Let’s now turn to the issue of the varieties of conversion experiences, of which there are many. One of the major mistakes made in revivalism is the cookie cutter approach, namely the assumption that everyone needs to have the same sort of conversion story and experience, or else it is not genuine. Sometimes people are even more definitive and insist one needs a Damascus Road kind of darkness to light sudden experience. This is frankly false, and it has caused no little damage to many genuine Christians who have been brow beaten over the head for not being converted, when they are, simply because they did not have one particular kind of emotional religious experience. I have a friend who came out of the Wesleyan revivalistic tradition and as a youth was implored to come to the altar so many times (which he obligingly did) that he later said he felt like he had stretch marks on his soul— being born again, and again, and again, and again. You get the point. When this happens it is clear that the preacher has in mind some sort of specific religious manifestation as evidence of conversion, say for example speaking in tongues. The NT however does not suggest that speaking in tongues is always the initial evidence of conversion, though clearly it sometimes is. And herein lies the problem—God can do it however God wants to, and there are as many different conversion stories and experiences as there are people.

Some conversions are joyful and quick, some are mournful and slow. I am thinking of the famous story of C.S. Lewis who in essence says that God finally backed him into a corner and Lewis gave in and then said words to the effect of “on that day I became the most reluctant convert to Christianity in human history”. Some conversions are even quiet and when a person is alone, some happen in a crowd of many being converted. Some come with dramatic spiritual experiences (being slain in the Spirit), some do not. Some of this has to do with th
e spiritual and emotional makeup of the individual, and some of it has to do with circumstances, and social situations. Obviously God can do it many ways. Consider the terminology of the new birth or being born again, which of course involves analogy. Some labors are really long and painful, and even require intervention. Some labors are remarkably short and quick. Some involve a lot of preliminary signs, some come about quickly as suddenly the waters break. The issue is not so much how or how dramatically one was born of God, but rather whether it is so. The evidence that it has happened is not only the growing and telltale signs of reformed character, the fruit of the Spirit. The evidence also clearly involves a renewed mind, a different world view, especially about one’s relationship with God in Christ. Read Romans 10.8-10—real conversion involves a new found faith in Christ and the inner experience of the love of God which casts out all fear and cleanses one from sin. One can genuinely confess that Jesus is one’s own Lord and he is the risen Lord.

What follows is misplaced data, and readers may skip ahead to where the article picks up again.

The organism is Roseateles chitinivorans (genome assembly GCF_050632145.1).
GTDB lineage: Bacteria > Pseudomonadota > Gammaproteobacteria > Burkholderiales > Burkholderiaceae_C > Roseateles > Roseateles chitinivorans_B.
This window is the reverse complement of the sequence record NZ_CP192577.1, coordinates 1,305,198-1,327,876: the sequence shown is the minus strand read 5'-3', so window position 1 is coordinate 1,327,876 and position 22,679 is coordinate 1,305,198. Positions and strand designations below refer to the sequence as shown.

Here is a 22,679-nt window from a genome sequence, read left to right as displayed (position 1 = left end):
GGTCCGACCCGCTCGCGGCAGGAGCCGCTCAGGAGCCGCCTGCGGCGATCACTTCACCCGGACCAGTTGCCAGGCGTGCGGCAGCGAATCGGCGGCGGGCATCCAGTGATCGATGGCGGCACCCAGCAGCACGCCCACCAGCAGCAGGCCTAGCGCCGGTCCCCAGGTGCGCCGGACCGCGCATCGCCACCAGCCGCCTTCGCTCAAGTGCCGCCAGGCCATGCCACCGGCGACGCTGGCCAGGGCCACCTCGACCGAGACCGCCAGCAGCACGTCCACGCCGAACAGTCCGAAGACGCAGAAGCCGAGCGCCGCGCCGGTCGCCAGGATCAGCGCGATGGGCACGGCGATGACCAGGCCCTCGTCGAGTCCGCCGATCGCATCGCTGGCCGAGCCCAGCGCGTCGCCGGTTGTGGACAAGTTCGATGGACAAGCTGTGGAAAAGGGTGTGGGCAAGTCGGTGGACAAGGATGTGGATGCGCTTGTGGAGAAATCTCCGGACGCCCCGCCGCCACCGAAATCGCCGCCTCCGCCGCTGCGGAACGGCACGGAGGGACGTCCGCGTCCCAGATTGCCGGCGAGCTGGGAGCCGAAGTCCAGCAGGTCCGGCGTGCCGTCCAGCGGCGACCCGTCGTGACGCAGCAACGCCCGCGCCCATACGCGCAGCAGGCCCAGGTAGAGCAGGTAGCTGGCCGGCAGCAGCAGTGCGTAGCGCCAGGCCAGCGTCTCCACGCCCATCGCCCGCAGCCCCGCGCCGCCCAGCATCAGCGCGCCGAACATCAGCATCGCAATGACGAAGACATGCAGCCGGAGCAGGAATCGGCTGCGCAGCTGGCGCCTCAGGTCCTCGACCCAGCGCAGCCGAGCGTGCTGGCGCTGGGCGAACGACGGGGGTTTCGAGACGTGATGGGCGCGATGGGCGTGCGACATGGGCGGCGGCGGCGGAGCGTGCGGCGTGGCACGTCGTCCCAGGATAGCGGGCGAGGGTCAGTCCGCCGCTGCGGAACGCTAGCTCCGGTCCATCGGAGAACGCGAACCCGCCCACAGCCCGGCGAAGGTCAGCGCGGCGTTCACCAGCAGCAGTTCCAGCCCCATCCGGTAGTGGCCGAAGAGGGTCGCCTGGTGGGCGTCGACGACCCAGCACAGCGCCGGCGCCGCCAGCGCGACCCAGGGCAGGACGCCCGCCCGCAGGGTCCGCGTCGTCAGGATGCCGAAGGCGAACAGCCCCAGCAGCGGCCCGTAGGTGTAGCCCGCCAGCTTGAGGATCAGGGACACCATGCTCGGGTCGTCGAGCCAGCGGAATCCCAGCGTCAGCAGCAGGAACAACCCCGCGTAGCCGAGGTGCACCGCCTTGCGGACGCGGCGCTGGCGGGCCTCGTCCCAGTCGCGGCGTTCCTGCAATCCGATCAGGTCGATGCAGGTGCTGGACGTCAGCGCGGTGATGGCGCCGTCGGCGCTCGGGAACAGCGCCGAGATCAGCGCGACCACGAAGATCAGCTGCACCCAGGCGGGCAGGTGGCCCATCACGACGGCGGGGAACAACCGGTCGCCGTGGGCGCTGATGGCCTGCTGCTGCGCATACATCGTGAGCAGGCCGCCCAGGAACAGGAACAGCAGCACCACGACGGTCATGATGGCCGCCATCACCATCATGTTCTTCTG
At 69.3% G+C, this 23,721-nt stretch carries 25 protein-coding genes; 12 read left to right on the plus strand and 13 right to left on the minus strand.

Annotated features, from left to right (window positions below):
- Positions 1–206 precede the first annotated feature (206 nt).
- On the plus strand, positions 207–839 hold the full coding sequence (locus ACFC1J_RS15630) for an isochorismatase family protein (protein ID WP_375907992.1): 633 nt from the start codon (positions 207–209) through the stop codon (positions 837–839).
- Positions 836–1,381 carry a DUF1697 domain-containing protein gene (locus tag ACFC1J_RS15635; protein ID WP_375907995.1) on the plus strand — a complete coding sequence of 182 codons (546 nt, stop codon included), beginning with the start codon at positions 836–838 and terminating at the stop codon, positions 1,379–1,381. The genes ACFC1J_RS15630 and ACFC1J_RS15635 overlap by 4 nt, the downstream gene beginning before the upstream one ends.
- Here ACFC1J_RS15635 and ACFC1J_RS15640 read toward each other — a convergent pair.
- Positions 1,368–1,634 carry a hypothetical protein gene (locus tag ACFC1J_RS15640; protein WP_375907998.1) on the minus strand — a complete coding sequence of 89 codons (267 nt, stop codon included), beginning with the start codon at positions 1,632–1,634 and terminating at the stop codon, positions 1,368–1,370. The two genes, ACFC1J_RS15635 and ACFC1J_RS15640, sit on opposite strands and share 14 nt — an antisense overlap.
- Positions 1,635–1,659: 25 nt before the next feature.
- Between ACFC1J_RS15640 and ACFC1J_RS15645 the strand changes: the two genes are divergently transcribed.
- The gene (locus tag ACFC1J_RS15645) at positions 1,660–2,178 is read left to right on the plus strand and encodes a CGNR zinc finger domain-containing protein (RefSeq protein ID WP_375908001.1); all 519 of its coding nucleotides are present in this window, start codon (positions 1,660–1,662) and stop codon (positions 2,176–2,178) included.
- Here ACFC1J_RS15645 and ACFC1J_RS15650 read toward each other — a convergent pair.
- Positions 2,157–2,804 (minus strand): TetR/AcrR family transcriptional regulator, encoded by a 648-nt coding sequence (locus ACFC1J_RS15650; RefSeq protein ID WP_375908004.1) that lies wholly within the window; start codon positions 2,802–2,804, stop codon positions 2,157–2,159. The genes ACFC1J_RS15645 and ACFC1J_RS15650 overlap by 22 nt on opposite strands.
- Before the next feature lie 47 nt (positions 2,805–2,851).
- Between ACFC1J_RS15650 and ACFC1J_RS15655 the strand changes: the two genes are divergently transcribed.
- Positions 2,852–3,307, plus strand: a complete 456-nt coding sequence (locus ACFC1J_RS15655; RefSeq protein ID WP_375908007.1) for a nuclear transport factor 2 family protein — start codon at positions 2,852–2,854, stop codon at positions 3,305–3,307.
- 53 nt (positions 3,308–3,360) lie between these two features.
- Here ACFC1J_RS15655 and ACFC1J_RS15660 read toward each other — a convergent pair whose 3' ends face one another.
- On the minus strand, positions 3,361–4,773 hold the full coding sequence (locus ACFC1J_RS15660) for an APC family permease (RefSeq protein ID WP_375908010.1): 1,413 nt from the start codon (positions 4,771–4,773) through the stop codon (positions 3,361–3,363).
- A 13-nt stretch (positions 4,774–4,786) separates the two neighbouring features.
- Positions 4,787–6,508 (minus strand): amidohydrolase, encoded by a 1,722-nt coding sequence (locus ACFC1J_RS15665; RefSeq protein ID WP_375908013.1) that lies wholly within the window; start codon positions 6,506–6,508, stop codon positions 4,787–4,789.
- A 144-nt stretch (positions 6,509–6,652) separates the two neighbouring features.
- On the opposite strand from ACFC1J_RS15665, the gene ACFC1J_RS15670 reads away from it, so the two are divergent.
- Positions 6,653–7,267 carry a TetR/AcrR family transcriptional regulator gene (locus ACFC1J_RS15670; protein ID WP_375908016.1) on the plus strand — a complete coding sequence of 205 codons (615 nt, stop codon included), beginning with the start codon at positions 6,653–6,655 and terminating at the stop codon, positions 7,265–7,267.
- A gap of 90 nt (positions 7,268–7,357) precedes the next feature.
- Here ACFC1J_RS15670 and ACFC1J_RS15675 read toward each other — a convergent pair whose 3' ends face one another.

In other words in a genuine Christian conversion there is: 1) a change in relationships, particularly with God and Christ; 2) a change in beliefs and understandings in regard to God, Christ, the Bible, life etc.; and 3) a change in character involved in a real conversion. There may or may not in addition be dramatic emotional experiences and sudden giftings in evidence.

One of the problems which the Old Lights had with New Lights like Jonathan Edwards was that they placed too much emphasis and trust in the evidence someone was coming unglued or unhinged and having an overwhelming emotional experience, which Edwards believed surely came from God. The Old Lights realized these things can be copycatted and even counterfeited, and that the 3 criteria listed above would more obviously reveal who had been genuinely converted. Edwards, to be fair realized this as well but he gave strong credence to people who seemed to have had a dramatic spiritual experience and were saying things like they had had an “intense and lively, and refreshing sense of divine things…I appeared myself to float or swim in the bright sweet beams of the love of Christ…my soul remained in a kind of heavenly Elysium”. Edwards saw swooning, falling out, sweating, yelling, shaking as well as the sort of interior experiences described above as evidence, strong evidence of conversion.
But in fact those same sort of phenomena are in evidence at an exorcism and other sorts of dramatic spiritual experiences, some of which transpire long after conversion. And again, the psychological dynamics of a revival are such that there is a good deal of wanna-be phenomena and copy-catting. One is wise to wait and see if the 3 evidences mentioned above manifest themselves over the course of the following weeks and months. This is why I would not encourage a minister to have people join the church during a revival. I would let them be discipled or catechized for a while first.

One more thing. Religious or genuine spiritual experience is one thing, the emotional response to it, another. Sometimes spiritual experiences do not prompt dramatic emotional outbursts, sometimes with some people they do. It is a mistake to judge the genuineness of a spiritual experience on the basis of the dramatic nature (or lack there of) of the emotional response to it. Sometimes, secular chroniclers have tried to psychologize revival phenomena and say that it is simply people with lots of pent up emotions and anticipation longing to go through some sort of release, or catharsis experience. However true this may be, this is only an analysis not of the spiritual experience itself, but rather of the human response to it. Think on these things and comment.